Cashless payments are just the ticket for future festivals
Cashless payment systems are increasingly being used at big events, which could improve patrons’ experience and increase revenues for the organisers and vendors.
Event organisers are confident that over the next three to five years, many events will no longer accept cash payments. But they also agree that education is required, as some patrons are reluctant to switch from traditional cash and card payments.
Electronic platforms can speed up transaction times, eliminate long and slow queues and enable vendors to sell more products at a lower cost.
Cashless systems also provide festival operators with a flood of data to help improve future events.
Most importantly, such systems are more secure than cash payments. In 2013, brazen robbers made off with a reported R3m from the sales of alcohol, food and merchandise at the FNB Stadium during that weekend’s Bon Jovi and Justin Bieber concerts. The crime has never been solved.
Some venues in the US now only allow digital payments for ticketing and other transactions. Patrons are given options to load money on their radio-frequency identification wristbands or on cards, which they can use to pay for food, beverages and merchandise. This can be done online before the event, or they can use their bank cards or cash at the venues to load credit.
"This is a new industry in SA but it will explode as many event production companies are increasingly embracing cashless facilities," says Shai Evian, founder of local technology group Howler.
G&G Productions logistics manager Kate Preuss says that all of their events no longer take cash payments.
"This provides a safer environment when attending a festival. It also prevents vendors overcharging customers."
Big Concerts International operations manager Len Marais says there are many benefits to cashless systems such as wristbands, cards and cellphone apps. He says they allow the company to tailor offerings, such as discounts for repeat customers.
Cashless payments on food sold at events can also be tailored, such as festival goers prepurchasing their meals and collecting them on arrival.
Big Concerts is one of the biggest production companies in SA and has brought global artists including UB40, Carlos Santana and Bieber to the country. They are showcasing Katy Perry in July.
Marais says the event industry in SA lags other markets in terms of embracing technology. "This is largely due to the public not embracing technology across the generational spectrum," he says.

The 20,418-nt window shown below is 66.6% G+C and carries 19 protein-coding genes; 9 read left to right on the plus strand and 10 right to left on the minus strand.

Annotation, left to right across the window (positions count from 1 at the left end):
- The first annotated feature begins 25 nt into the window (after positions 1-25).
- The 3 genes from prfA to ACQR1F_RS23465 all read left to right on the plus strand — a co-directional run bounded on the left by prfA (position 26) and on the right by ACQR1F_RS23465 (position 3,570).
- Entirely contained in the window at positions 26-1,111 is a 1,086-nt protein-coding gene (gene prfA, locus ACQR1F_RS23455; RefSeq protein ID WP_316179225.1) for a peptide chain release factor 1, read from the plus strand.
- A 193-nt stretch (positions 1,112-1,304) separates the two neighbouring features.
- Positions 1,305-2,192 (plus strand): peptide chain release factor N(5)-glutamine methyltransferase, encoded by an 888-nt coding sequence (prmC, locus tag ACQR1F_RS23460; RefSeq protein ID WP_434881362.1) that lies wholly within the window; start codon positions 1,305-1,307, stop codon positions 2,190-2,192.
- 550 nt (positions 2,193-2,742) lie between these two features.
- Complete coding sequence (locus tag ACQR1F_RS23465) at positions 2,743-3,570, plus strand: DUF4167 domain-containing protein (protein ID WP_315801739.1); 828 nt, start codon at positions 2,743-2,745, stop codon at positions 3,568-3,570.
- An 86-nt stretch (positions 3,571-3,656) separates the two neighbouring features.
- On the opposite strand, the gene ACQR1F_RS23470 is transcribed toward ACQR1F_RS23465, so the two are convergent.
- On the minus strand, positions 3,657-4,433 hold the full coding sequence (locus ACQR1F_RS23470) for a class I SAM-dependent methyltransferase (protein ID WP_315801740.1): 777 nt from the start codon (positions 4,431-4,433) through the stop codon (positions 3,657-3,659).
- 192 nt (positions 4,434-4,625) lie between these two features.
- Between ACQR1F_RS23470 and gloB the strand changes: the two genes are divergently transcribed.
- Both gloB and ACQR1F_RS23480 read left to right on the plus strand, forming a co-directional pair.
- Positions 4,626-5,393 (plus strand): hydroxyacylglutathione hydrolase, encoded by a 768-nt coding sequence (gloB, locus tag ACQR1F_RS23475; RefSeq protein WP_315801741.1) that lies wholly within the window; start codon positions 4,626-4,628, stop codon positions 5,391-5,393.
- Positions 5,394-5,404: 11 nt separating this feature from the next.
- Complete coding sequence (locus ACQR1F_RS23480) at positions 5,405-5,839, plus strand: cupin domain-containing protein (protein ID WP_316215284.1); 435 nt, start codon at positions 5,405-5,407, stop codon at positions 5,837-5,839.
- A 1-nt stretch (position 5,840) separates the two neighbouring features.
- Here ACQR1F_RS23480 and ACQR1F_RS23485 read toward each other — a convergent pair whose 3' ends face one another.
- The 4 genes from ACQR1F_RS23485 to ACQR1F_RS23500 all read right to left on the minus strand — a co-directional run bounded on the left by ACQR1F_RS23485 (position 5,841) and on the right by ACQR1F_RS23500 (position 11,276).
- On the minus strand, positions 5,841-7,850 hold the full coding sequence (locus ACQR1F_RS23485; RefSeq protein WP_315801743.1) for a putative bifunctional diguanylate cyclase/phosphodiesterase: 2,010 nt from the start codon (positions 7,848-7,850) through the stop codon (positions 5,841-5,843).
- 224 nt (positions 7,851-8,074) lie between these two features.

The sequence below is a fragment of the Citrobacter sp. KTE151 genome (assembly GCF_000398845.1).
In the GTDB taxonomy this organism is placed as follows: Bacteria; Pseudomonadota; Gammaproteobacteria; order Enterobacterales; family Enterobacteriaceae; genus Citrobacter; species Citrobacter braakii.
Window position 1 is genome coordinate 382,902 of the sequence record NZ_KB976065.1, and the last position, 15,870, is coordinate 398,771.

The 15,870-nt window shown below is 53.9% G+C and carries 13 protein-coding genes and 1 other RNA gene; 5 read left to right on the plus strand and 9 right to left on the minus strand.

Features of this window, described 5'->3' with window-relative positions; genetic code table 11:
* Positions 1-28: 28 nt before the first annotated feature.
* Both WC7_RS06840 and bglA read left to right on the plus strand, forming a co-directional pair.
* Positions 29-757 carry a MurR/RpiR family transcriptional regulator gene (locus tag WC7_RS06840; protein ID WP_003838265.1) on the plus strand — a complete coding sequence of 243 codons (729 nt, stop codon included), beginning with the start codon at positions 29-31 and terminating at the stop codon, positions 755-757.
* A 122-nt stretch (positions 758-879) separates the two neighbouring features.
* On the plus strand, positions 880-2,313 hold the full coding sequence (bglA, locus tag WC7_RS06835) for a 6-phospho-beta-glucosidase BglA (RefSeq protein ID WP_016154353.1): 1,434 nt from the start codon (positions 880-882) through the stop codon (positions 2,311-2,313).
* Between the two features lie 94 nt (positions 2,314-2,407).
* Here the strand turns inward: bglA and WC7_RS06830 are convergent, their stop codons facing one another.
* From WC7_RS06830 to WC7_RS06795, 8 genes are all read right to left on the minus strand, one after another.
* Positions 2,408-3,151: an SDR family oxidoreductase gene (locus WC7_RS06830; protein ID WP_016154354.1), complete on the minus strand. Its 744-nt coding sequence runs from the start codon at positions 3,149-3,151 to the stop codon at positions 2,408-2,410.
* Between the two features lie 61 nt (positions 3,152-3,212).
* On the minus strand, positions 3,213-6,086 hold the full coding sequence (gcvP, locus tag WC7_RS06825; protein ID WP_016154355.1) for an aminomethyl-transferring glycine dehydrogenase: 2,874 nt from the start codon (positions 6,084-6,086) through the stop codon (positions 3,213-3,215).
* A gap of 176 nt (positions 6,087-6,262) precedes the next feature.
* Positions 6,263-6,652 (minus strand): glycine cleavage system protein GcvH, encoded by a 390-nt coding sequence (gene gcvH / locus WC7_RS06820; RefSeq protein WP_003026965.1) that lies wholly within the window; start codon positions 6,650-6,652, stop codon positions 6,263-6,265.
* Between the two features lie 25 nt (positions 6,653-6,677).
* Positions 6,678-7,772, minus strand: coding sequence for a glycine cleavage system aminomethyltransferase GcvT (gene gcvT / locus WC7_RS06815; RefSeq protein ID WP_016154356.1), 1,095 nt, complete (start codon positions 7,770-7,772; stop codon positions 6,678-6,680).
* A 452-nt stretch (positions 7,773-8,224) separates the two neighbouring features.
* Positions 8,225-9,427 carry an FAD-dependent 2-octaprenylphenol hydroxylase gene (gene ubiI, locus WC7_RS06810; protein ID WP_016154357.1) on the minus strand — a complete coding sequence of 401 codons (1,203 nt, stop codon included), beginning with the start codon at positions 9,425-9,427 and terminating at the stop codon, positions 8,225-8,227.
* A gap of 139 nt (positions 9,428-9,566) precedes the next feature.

"We are still using thermal [printed] tickets, and even where fully digital tickets can be implemented, we are finding that not all individuals have smartphones that enable them to do this."
The growth in general online sales in SA provides hope that the new technologies may trickle down to the festival industry, Marais says.
However, as "great" as the cashless system is, Marais says it is only feasible at festivals or other multiday events. He says one-day events require many card-loading stations or queues would be slow moving.
They need to be educated to show the benefit they can get from transacting online, buying tickets in the comfort of their own space and not having to travel or stand in queues.Len Marais
"Cashless one-day events will purely not be possible. The backlash from the public will be massive.
"The revenue generated will also be lower as patrons may not have enough time to load credit and transact with vendors," he says.
Evian agrees that it is easier for multiday festivals to go cashless, adding that the data collected can help understand consumer patterns.
Howler provides the technology software and hardware for cashless payments. It recently provided a payment system for the MTN Bushfire three-day festival in Swaziland, where patrons were given wristbands they could use to buy food and drinks.
In October 2017 the company provided facilities at the BMW M Festival, where attendees paid R10 to buy a card on which they could load money to buy food and drinks. The festival was put together by G&G Productions.
Preuss says the R10 charge covered the cost of manufacturing the cards.
The cards can only be used at one event at a time, but Evian says Howler is working on a solution that will enable patrons to use their cards or wristbands at multiple events.
Marais says educating consumers is important, as many people are still hesitant to transact online.
"They need to be educated to show the benefit they can get from transacting online, buying tickets in the comfort of their own space and not having to travel or stand in queues," he says.
Another issue that is likely to be a concern among patrons is the refund of the money remaining on their cards or wristbands when the event ends. Evian says in some cases the refund process is complicated and long, but the turnaround time is improving.
At the Bushfire Festival, ATMs were provided for people to redeem the cash left over on their wristbands.
Marais says there is push-back from vendors on cashless systems as they want the money they have earned immediately and refuse to wait for final tallies to be made.
Evian says Howler gives event organisers and vendors access to their revenues immediately, or within 24 hours. "If you are hosting big events you don’t have to wait until the end of the event to get access to the money," he says.